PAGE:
Financial support to TÖ and UH was provided by the Deutsche Forschungsgemeinschaft (SFB 630 TP A5 and Z1) and by the European Commission within its FP7 Programme to UH, under the thematic area KBBE.2012.3.2-01 with Grant Number 311932 (SeaBioTech). SB was supported by a fellowship of the German Excellence Initiative to the Graduate School of Life Sciences, University of Würzburg.
Conflict of Interest Statement
The authors declare that the research was conducted in the absence of any commercial or financial relationships that could be construed as a potential conflict of interest.
The reviewer LC and handling Editor declared their shared affiliation, and the handling Editor states that the process nevertheless met the standards of a fair and objective review.
We thank Cheng Cheng for providing the actinomycete strains and technical assistance, Hilde Merkert and Daniela Bunsen for assisting the confocal and electron microscopy studies (all University of Würzburg). We acknowledge Mrs. Janina Dix from the Toxicology Department, Ms. Manonmani Soundararajan and Dr. Sonja Schönfelder from the IMIB for the technical assistance. We are thankful to Dr. Vinay Pawar (Helmholtz Centre for Infection Research, Braunschweig, Germany) for providing the biofilm forming P. aeruginosa strains PAO1 and PA14 for the study.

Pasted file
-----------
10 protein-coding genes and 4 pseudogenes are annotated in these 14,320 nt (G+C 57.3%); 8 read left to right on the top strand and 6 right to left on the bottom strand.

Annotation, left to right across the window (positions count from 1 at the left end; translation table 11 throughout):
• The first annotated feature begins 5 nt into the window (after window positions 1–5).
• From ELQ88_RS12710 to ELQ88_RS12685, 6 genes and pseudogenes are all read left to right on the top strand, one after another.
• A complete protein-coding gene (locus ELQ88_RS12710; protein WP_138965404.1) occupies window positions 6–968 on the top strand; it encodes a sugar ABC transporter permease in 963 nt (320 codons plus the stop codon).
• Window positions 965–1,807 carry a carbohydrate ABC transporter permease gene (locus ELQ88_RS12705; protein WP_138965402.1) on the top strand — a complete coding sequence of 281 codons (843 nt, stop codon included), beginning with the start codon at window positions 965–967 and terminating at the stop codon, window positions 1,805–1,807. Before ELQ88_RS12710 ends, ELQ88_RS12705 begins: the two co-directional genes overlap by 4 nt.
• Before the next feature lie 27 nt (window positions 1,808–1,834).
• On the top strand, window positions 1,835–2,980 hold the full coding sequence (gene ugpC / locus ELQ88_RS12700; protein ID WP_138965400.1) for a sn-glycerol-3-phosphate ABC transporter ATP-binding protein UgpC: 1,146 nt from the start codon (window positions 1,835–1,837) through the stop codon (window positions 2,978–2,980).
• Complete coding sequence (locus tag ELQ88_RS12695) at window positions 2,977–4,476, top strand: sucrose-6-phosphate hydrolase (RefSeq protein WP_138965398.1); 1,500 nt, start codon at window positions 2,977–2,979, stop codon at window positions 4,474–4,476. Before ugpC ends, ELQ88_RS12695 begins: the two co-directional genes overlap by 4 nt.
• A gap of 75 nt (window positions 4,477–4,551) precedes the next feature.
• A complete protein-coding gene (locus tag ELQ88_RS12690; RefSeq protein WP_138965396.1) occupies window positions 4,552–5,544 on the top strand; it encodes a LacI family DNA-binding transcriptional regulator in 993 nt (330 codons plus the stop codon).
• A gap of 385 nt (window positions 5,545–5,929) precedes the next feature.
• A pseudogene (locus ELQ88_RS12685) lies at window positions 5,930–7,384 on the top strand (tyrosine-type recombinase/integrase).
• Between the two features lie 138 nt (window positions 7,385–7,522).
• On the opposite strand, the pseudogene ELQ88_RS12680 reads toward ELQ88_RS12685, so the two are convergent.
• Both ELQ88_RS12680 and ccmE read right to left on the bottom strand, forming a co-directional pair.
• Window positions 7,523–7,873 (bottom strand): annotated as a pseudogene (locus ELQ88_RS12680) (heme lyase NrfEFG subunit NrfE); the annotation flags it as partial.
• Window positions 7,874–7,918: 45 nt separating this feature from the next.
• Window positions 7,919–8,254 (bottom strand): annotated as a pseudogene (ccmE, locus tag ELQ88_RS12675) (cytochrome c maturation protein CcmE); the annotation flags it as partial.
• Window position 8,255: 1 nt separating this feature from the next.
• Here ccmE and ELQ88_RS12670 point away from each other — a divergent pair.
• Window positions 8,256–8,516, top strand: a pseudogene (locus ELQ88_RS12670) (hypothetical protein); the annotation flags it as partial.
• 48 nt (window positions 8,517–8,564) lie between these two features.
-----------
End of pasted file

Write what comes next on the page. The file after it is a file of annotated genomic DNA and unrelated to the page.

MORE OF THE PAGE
The Supplementary Material for this article can be found online at: https://www.frontiersin.org/article/10.3389/fmicb.2017.00236/full#supplementary-material
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Keywords: marine sponges, actinomycetes, Streptomyces, staphylococci, biofilms, contact lens
Citation: Balasubramanian S, Othman EM, Kampik D, Stopper H, Hentschel U, Ziebuhr W, Oelschlaeger TA and Abdelmohsen UR (2017) Marine Sponge-Derived Streptomyces sp. SBT343 Extract Inhibits Staphylococcal Biofilm Formation. Front. Microbiol. 8:236. doi: 10.3389/fmicb.2017.00236
Received: 22 November 2016; Accepted: 03 February 2017;
Published: 16 February 2017.
Edited by:Learn-Han Lee, Monash University Malaysia Campus, Malaysia
Reviewed by:Osmar Nascimento Silva, Universidade Católica Dom Bosco, Brazil
Jem Stach, Newcastle University, UK
Lay Hong Chuah, Monash University Malaysia Campus, Malaysia